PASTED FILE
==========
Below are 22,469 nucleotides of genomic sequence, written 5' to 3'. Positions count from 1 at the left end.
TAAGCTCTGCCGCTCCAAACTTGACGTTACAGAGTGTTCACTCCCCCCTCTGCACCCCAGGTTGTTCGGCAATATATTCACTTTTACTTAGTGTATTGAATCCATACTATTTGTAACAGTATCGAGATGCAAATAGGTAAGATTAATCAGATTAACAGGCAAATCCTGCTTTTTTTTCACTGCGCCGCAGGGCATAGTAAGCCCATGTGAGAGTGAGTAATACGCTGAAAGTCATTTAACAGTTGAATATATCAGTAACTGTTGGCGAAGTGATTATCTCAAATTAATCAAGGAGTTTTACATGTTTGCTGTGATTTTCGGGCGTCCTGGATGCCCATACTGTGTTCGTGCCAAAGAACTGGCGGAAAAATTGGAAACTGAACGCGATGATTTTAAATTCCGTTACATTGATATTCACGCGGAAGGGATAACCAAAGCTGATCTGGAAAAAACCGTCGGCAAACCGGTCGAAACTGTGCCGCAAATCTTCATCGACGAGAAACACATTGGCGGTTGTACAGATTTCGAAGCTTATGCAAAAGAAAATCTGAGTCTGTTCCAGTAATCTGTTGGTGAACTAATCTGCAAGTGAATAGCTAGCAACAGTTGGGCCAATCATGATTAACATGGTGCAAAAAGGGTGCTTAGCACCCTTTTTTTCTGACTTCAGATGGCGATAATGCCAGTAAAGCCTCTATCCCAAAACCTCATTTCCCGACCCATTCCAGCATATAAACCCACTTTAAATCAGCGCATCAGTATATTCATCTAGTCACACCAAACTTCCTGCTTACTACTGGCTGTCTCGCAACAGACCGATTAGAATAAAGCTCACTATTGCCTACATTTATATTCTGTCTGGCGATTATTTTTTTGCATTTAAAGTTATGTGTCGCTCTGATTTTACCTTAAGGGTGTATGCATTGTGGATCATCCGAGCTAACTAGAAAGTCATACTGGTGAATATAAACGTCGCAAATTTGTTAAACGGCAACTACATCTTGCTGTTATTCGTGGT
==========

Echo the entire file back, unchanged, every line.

Below are 22,469 nucleotides of genomic sequence, written 5' to 3'. Positions count from 1 at the left end.
TAAGCTCTGCCGCTCCAAACTTGACGTTACAGAGTGTTCACTCCCCCCTCTGCACCCCAGGTTGTTCGGCAATATATTCACTTTTACTTAGTGTATTGAATCCATACTATTTGTAACAGTATCGAGATGCAAATAGGTAAGATTAATCAGATTAACAGGCAAATCCTGCTTTTTTTTCACTGCGCCGCAGGGCATAGTAAGCCCATGTGAGAGTGAGTAATACGCTGAAAGTCATTTAACAGTTGAATATATCAGTAACTGTTGGCGAAGTGATTATCTCAAATTAATCAAGGAGTTTTACATGTTTGCTGTGATTTTCGGGCGTCCTGGATGCCCATACTGTGTTCGTGCCAAAGAACTGGCGGAAAAATTGGAAACTGAACGCGATGATTTTAAATTCCGTTACATTGATATTCACGCGGAAGGGATAACCAAAGCTGATCTGGAAAAAACCGTCGGCAAACCGGTCGAAACTGTGCCGCAAATCTTCATCGACGAGAAACACATTGGCGGTTGTACAGATTTCGAAGCTTATGCAAAAGAAAATCTGAGTCTGTTCCAGTAATCTGTTGGTGAACTAATCTGCAAGTGAATAGCTAGCAACAGTTGGGCCAATCATGATTAACATGGTGCAAAAAGGGTGCTTAGCACCCTTTTTTTCTGACTTCAGATGGCGATAATGCCAGTAAAGCCTCTATCCCAAAACCTCATTTCCCGACCCATTCCAGCATATAAACCCACTTTAAATCAGCGCATCAGTATATTCATCTAGTCACACCAAACTTCCTGCTTACTACTGGCTGTCTCGCAACAGACCGATTAGAATAAAGCTCACTATTGCCTACATTTATATTCTGTCTGGCGATTATTTTTTTGCATTTAAAGTTATGTGTCGCTCTGATTTTACCTTAAGGGTGTATGCATTGTGGATCATCCGAGCTAACTAGAAAGTCATACTGGTGAATATAAACGTCGCAAATTTGTTAAACGGCAACTACATCTTGCTGTTATTCGTGGT